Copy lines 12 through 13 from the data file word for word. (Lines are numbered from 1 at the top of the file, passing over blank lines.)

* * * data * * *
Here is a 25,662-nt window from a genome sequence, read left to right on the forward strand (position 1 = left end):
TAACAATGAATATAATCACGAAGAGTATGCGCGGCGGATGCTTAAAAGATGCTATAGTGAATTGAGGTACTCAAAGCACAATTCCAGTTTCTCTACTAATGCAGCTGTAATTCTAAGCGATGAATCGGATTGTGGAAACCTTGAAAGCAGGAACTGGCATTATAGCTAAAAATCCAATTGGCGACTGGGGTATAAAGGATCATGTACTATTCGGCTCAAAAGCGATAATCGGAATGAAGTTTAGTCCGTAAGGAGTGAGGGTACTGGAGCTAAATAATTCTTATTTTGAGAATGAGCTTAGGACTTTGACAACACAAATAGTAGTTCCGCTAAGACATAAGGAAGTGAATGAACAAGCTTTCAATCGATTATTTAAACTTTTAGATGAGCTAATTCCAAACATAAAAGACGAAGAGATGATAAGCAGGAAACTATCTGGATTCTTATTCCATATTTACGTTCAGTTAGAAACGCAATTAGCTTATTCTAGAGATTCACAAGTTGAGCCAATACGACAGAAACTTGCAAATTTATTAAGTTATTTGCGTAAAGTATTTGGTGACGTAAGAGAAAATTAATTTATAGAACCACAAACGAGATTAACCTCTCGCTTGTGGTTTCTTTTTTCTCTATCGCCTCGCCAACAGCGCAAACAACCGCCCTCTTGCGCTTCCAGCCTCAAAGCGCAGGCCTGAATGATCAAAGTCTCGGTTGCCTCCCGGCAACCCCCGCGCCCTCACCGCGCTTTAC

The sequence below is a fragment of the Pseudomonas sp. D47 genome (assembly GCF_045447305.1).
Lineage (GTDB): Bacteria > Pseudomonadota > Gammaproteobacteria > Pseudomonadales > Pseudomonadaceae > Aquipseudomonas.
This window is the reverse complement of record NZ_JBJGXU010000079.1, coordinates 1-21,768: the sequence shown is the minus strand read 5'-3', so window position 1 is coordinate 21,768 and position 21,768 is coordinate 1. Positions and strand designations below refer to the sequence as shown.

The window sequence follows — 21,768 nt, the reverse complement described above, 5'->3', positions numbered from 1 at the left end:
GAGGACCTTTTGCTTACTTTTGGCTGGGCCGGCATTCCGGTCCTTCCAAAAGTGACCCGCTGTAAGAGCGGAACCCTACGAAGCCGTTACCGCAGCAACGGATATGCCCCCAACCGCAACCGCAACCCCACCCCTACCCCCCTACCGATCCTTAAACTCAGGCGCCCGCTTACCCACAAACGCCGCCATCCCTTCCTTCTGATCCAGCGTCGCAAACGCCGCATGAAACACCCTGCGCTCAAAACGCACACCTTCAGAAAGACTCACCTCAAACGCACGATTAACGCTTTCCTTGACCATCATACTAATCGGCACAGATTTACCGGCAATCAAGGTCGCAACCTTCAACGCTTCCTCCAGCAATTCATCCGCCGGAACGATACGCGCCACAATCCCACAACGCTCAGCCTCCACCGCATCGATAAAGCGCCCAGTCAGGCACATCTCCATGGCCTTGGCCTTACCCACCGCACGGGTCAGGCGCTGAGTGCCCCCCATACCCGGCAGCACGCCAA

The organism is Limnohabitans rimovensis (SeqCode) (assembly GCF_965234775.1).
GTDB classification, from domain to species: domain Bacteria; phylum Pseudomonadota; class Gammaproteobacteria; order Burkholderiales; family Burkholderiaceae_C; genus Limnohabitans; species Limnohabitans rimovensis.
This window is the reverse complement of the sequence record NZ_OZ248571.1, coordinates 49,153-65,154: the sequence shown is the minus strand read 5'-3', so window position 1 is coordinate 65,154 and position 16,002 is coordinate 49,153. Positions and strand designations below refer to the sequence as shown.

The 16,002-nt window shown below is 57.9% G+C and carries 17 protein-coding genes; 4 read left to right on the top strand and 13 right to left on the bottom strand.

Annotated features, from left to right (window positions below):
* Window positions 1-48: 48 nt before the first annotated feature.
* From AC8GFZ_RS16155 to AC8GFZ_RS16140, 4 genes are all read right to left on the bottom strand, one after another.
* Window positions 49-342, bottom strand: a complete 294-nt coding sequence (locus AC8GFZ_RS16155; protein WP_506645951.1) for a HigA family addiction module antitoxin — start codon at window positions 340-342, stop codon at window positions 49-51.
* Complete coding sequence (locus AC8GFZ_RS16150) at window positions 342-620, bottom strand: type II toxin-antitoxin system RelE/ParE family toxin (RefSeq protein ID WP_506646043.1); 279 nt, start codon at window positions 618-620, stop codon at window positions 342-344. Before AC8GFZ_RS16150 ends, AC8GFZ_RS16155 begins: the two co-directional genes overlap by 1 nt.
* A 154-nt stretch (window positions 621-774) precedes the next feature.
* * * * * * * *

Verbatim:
Annotated features, from left to right (window positions below):
* Window positions 1-48: 48 nt before the first annotated feature.